Coffee, on the rocks

The yearly trip to Bangalore was an absolute must during my childhood. The vacation, however, would begin much before we reached the city…

The best way to travel from Mumbai to Bangalore is by Udyan Express, which pulls into Bangalore with the rising sun.

 

Sipping hot kaapi

The excitement would begin in the morning – the morning we left, that is. Udyan left Mumbai CST station (then called VT) at 7.50 a.m. I remember my whole family – amma (mom), appa (dad), anna (bro), tata (grandpa), ajji (grandma), and me – would rush to the station – my dad preferred the taxi. But my grandma would insist we go by the local train. Despite all the madness, I don’t think we ever missed the train.

The first leg of the journey is between Mumbai and Poona. To me and my bro that meant one thing – tunnels! We used to have a great time howling into the blackness, much to my mom’s chagrin. My grandma once tried to channel our energies by asking us to count the number of tunnels between Bombay and Poona – according to my bro there were 24. I disagreed, there were 23. The howling continued.

The most exciting thing about Poona was the engine change. All outbound trains from Mumbai change their engines from Electrical to Diesel at Poona and vice versa since only the Bombay-Poona leg is electrified. I would get scared because as the new engine was attached, the train would move slightly in the opposite direction. And I really really didn’t want to go back to Bombay so soon!

After Poona, the journey would be pretty monotonous… that is until the train stopped at a station. Anna and I would get down at each and every stop. Doing nothing actually. It just felt macho, I guess. My mom would really get worried when the train stopped at a signal for a really long time. Then, me and anna would get off the train right down to the ground. Did you know how high a train really is? That you have to climb down 4 steps to get to the ground!? Okay, I know you know. But did you know that when you were 10? It was absolutely fascinating (horrific, if you asked my mother). We never missed a chance to get off the train at such signals. And ya also go up to our window and wave to amma! 🙂

By the time Gulbarga arrived the light would be fading. And that was the end of the day’s mischief. It would be pitch dark outside after that. The next station, Raichur, I didn’t like too much. That’s where the unreserved passengers would come in. They were dirty and they had kids that cried a LOT. They sat in the gangway blocking the way to the toilet and wash-basin. And the ladies wore heavy earrings (too heavy for my taste) and the most disgusting nose rings I had ever seen. They would walk in at Raichur and always had a pleading look in their eyes – could we please get a place to sit? Of course they couldn’t. I was 10 and had developed a keen sense of justice. No one could sit on our seat. We paid for it. My grandpa would share my disapproval. My dad however was always friendly to them (too friendly, according to me). Even if he did refuse them a seat he would do so in the gentlest manner possible. My grandpa and I would wrinkle our nose. But we were too polite to protest in front of these people, even if they were unreserved.*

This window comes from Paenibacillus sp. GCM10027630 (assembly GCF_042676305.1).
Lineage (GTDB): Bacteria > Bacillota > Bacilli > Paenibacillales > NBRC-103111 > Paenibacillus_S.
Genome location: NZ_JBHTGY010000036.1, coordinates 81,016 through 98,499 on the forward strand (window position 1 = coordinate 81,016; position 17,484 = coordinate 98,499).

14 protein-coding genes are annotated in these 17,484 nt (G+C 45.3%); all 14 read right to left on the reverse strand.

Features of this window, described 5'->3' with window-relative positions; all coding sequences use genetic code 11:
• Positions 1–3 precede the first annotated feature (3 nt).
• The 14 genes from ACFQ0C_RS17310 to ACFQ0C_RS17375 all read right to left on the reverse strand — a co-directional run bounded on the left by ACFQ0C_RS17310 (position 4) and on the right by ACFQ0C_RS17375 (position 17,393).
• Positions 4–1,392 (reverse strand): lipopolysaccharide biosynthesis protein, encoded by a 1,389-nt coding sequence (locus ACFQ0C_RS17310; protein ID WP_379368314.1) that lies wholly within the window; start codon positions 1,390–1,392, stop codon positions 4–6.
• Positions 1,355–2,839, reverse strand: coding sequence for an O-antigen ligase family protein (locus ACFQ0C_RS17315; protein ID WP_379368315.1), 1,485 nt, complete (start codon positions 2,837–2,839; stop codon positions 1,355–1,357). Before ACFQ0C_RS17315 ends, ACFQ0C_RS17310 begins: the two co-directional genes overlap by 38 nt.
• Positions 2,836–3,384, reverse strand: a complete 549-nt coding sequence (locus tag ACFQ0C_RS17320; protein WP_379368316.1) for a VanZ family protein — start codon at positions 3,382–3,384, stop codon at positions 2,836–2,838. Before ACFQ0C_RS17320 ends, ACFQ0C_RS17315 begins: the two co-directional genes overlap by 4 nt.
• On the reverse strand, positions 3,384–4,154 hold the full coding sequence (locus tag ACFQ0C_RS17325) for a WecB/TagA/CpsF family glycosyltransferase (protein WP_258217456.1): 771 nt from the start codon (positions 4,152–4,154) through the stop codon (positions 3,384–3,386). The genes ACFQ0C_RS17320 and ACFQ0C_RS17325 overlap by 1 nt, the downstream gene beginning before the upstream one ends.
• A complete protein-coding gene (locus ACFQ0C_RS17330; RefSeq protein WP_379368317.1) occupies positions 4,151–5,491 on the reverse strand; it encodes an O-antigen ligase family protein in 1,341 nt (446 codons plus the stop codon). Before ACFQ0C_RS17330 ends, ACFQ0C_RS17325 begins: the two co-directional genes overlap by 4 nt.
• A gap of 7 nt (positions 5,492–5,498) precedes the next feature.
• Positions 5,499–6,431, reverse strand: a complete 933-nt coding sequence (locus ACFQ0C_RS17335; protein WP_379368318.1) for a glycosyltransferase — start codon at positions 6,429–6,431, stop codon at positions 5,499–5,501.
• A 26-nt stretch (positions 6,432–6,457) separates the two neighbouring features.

Udyan has a very funny route. It starts from Mumbai, crosses into Andhra. Then, into Karnataka it goes but only for some time. Then back into Andhra before finally plunging into Karnataka. This time heading straight to Bangalore. When you sleep you see the black soil of Maharashtra. When you open your eyes at 6.00 in the morning you see red soil. That’s when you know you are in Karnataka. The sun begins to rise to your left. Its orange rays enhancing the soil’s colour even further. By the time you wash your face and sip the first “proper” filter coffee (we South Indians are v. v. bitchy about our kaapi), the landscape dramatically changes on either side.

 

Parallel running hills appear on either side of the train. On the left, the hills are silhouetted by the rising sun. Between these hills and the train lies a broad green belt which is dominated by Nilgiri trees, banana trees, and coconut trees. Turn your head to the right and you see a sharp contrast – rocky hillocks, the same colour as the soil, rise dramatically over a barren land. By the time you finish with the coffee the train has already sped by.

 

In the meantime the stories would begin… My usually busy-with-office-work dad would get into what anna and I called the “Bengaluru Mode”. People around him would become Guru – Yen guru coffee kuditya?, he would ask me (which roughly translated into the Mumbaiyya tapori language means Kyaa baap coffee piyega kya?) He would retell stories of his childhood – which school he went to, and how the transition to English medium school meant a dip in his performance, how he won dozens of debate competition. Sun, coffee, the rocks, and dad’s stories – the vacation had truly begun.

* When I grew up I found out that these people were tribal of that area. After reading Everybody Loves a Good Drought my resentment melted. While I perfectly understand that getting into a reserved compartment is illegal, it’s stupid to despise them.

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2 thoughts on “Coffee, on the rocks

  1. Wonderful! Dripping with nostalgia! Inspires me to write about childhood, those yearly vacations and my favourite mode of transport – trains! Really, lovely flow to the piece – liked it a lot. Maybe because of my personal biases. Yeah I experienced the B’bay – B’lore railtrip through 2 different routes – Udyan while going, and Chalukya while returning, so that’s yet another reason for me loving this piece. Now wait let me read the other entries, while you read my blog.

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